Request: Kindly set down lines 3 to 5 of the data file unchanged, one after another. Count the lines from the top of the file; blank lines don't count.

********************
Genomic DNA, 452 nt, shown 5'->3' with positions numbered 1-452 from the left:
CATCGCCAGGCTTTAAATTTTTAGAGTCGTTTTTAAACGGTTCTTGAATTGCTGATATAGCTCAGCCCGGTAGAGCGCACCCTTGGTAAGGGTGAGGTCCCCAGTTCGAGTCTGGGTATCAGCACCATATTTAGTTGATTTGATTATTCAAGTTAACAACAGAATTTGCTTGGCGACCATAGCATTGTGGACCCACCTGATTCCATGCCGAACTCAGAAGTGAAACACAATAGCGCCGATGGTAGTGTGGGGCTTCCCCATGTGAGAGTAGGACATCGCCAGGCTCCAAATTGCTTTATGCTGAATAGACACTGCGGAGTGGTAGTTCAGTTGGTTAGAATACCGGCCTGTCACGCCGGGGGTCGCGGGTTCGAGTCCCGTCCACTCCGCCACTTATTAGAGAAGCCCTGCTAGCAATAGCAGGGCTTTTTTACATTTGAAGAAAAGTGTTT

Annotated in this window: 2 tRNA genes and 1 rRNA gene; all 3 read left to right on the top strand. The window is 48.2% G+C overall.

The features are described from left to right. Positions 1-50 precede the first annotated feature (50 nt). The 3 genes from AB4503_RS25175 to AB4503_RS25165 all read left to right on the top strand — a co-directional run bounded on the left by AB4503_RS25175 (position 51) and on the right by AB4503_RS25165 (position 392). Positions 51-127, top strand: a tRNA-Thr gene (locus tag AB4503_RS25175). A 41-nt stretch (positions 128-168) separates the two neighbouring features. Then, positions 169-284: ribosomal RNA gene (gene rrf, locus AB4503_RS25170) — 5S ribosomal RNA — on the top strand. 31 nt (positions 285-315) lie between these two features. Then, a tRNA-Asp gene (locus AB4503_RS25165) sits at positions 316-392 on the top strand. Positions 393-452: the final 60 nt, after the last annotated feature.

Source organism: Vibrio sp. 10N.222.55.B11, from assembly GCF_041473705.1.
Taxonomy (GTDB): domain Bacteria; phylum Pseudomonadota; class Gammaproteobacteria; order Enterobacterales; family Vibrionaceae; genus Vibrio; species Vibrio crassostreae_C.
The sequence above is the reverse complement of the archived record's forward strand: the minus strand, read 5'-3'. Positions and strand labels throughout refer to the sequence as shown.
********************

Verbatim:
Annotated in this window: 2 tRNA genes and 1 rRNA gene; all 3 read left to right on the top strand. The window is 48.2% G+C overall.

The features are described from left to right. Positions 1-50 precede the first annotated feature (50 nt). The 3 genes from AB4503_RS25175 to AB4503_RS25165 all read left to right on the top strand — a co-directional run bounded on the left by AB4503_RS25175 (position 51) and on the right by AB4503_RS25165 (position 392). Positions 51-127, top strand: a tRNA-Thr gene (locus tag AB4503_RS25175). A 41-nt stretch (positions 128-168) separates the two neighbouring features. Then, positions 169-284: ribosomal RNA gene (gene rrf, locus AB4503_RS25170) — 5S ribosomal RNA — on the top strand. 31 nt (positions 285-315) lie between these two features. Then, a tRNA-Asp gene (locus AB4503_RS25165) sits at positions 316-392 on the top strand. Positions 393-452: the final 60 nt, after the last annotated feature.

Source organism: Vibrio sp. 10N.222.55.B11, from assembly GCF_041473705.1.